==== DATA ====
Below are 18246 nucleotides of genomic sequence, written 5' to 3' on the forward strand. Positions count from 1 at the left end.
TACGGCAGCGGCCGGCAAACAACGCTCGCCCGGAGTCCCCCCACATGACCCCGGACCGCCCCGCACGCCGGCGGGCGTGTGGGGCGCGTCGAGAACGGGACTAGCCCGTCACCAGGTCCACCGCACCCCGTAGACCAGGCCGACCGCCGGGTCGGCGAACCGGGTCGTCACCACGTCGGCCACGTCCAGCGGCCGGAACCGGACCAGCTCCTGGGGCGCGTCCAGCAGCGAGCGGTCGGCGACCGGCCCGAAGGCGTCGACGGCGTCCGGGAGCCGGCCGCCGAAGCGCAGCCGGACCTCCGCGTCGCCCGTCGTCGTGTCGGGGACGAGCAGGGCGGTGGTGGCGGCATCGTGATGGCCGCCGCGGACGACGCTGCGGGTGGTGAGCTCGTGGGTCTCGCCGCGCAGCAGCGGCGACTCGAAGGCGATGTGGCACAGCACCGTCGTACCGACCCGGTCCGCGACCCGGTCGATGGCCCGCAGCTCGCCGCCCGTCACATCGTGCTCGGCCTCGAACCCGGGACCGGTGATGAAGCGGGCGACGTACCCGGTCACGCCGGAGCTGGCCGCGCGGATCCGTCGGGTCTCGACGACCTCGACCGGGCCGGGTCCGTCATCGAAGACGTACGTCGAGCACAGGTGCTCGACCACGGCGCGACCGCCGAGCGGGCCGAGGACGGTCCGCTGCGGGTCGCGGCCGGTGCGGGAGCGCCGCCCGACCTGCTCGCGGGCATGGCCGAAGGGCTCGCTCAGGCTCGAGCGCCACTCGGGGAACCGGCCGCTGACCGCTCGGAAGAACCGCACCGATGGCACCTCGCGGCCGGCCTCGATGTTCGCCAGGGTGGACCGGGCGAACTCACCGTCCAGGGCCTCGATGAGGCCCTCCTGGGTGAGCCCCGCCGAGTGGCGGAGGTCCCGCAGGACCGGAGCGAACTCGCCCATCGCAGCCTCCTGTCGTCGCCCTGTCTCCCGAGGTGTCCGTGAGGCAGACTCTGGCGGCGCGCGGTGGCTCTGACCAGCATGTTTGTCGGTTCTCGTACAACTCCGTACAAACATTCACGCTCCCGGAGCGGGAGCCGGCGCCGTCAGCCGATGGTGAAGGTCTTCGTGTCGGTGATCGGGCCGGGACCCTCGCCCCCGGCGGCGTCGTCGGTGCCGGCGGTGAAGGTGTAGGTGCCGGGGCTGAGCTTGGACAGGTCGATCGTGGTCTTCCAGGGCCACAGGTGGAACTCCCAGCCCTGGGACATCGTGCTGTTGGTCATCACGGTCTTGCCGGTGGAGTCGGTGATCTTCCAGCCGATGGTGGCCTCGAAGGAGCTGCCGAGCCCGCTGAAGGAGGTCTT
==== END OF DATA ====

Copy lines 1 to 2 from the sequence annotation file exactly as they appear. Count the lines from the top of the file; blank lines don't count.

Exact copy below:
Below are 18246 nucleotides of genomic sequence, written 5' to 3' on the forward strand. Positions count from 1 at the left end.
TACGGCAGCGGCCGGCAAACAACGCTCGCCCGGAGTCCCCCCACATGACCCCGGACCGCCCCGCACGCCGGCGGGCGTGTGGGGCGCGTCGAGAACGGGACTAGCCCGTCACCAGGTCCACCGCACCCCGTAGACCAGGCCGACCGCCGGGTCGGCGAACCGGGTCGTCACCACGTCGGCCACGTCCAGCGGCCGGAACCGGACCAGCTCCTGGGGCGCGTCCAGCAGCGAGCGGTCGGCGACCGGCCCGAAGGCGTCGACGGCGTCCGGGAGCCGGCCGCCGAAGCGCAGCCGGACCTCCGCGTCGCCCGTCGTCGTGTCGGGGACGAGCAGGGCGGTGGTGGCGGCATCGTGATGGCCGCCGCGGACGACGCTGCGGGTGGTGAGCTCGTGGGTCTCGCCGCGCAGCAGCGGCGACTCGAAGGCGATGTGGCACAGCACCGTCGTACCGACCCGGTCCGCGACCCGGTCGATGGCCCGCAGCTCGCCGCCCGTCACATCGTGCTCGGCCTCGAACCCGGGACCGGTGATGAAGCGGGCGACGTACCCGGTCACGCCGGAGCTGGCCGCGCGGATCCGTCGGGTCTCGACGACCTCGACCGGGCCGGGTCCGTCATCGAAGACGTACGTCGAGCACAGGTGCTCGACCACGGCGCGACCGCCGAGCGGGCCGAGGACGGTCCGCTGCGGGTCGCGGCCGGTGCGGGAGCGCCGCCCGACCTGCTCGCGGGCATGGCCGAAGGGCTCGCTCAGGCTCGAGCGCCACTCGGGGAACCGGCCGCTGACCGCTCGGAAGAACCGCACCGATGGCACCTCGCGGCCGGCCTCGATGTTCGCCAGGGTGGACCGGGCGAACTCACCGTCCAGGGCCTCGATGAGGCCCTCCTGGGTGAGCCCCGCCGAGTGGCGGAGGTCCCGCAGGACCGGAGCGAACTCGCCCATCGCAGCCTCCTGTCGTCGCCCTGTCTCCCGAGGTGTCCGTGAGGCAGACTCTGGCGGCGCGCGGTGGCTCTGACCAGCATGTTTGTCGGTTCTCGTACAACTCCGTACAAACATTCACGCTCCCGGAGCGGGAGCCGGCGCCGTCAGCCGATGGTGAAGGTCTTCGTGTCGGTGATCGGGCCGGGACCCTCGCCCCCGGCGGCGTCGTCGGTGCCGGCGGTGAAGGTGTAGGTGCCGGGGCTGAGCTTGGACAGGTCGATCGTGGTCTTCCAGGGCCACAGGTGGAACTCCCAGCCCTGGGACATCGTGCTGTTGGTCATCACGGTCTTGCCGGTGGAGTCGGTGATCTTCCAGCCGATGGTGGCCTCGAAGGAGCTGCCGAGCCCGCTGAAGGAGGTCTT